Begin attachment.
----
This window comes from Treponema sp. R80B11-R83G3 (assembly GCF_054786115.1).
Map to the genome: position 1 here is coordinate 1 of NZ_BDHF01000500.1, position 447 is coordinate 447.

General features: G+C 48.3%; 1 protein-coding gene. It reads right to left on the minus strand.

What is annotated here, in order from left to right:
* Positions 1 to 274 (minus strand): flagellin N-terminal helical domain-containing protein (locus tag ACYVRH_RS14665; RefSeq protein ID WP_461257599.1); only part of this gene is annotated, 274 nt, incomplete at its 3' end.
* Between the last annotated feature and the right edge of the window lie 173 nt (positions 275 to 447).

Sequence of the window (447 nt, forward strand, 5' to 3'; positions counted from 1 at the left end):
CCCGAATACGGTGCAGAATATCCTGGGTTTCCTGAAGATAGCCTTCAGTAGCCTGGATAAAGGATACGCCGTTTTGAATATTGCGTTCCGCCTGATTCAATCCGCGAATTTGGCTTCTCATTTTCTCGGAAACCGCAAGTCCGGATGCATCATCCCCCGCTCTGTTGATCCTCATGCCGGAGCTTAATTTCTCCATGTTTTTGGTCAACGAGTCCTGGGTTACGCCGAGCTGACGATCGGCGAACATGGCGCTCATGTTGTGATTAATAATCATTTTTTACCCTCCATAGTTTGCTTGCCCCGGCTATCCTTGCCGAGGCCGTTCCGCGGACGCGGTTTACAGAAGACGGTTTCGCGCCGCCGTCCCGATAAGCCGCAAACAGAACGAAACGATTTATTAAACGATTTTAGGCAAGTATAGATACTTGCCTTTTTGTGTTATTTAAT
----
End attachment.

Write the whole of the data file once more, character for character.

This window comes from Treponema sp. R80B11-R83G3 (assembly GCF_054786115.1).
Map to the genome: position 1 here is coordinate 1 of NZ_BDHF01000500.1, position 447 is coordinate 447.

General features: G+C 48.3%; 1 protein-coding gene. It reads right to left on the minus strand.

What is annotated here, in order from left to right:
* Positions 1 to 274 (minus strand): flagellin N-terminal helical domain-containing protein (locus tag ACYVRH_RS14665; RefSeq protein ID WP_461257599.1); only part of this gene is annotated, 274 nt, incomplete at its 3' end.
* Between the last annotated feature and the right edge of the window lie 173 nt (positions 275 to 447).

Sequence of the window (447 nt, forward strand, 5' to 3'; positions counted from 1 at the left end):
CCCGAATACGGTGCAGAATATCCTGGGTTTCCTGAAGATAGCCTTCAGTAGCCTGGATAAAGGATACGCCGTTTTGAATATTGCGTTCCGCCTGATTCAATCCGCGAATTTGGCTTCTCATTTTCTCGGAAACCGCAAGTCCGGATGCATCATCCCCCGCTCTGTTGATCCTCATGCCGGAGCTTAATTTCTCCATGTTTTTGGTCAACGAGTCCTGGGTTACGCCGAGCTGACGATCGGCGAACATGGCGCTCATGTTGTGATTAATAATCATTTTTTACCCTCCATAGTTTGCTTGCCCCGGCTATCCTTGCCGAGGCCGTTCCGCGGACGCGGTTTACAGAAGACGGTTTCGCGCCGCCGTCCCGATAAGCCGCAAACAGAACGAAACGATTTATTAAACGATTTTAGGCAAGTATAGATACTTGCCTTTTTGTGTTATTTAAT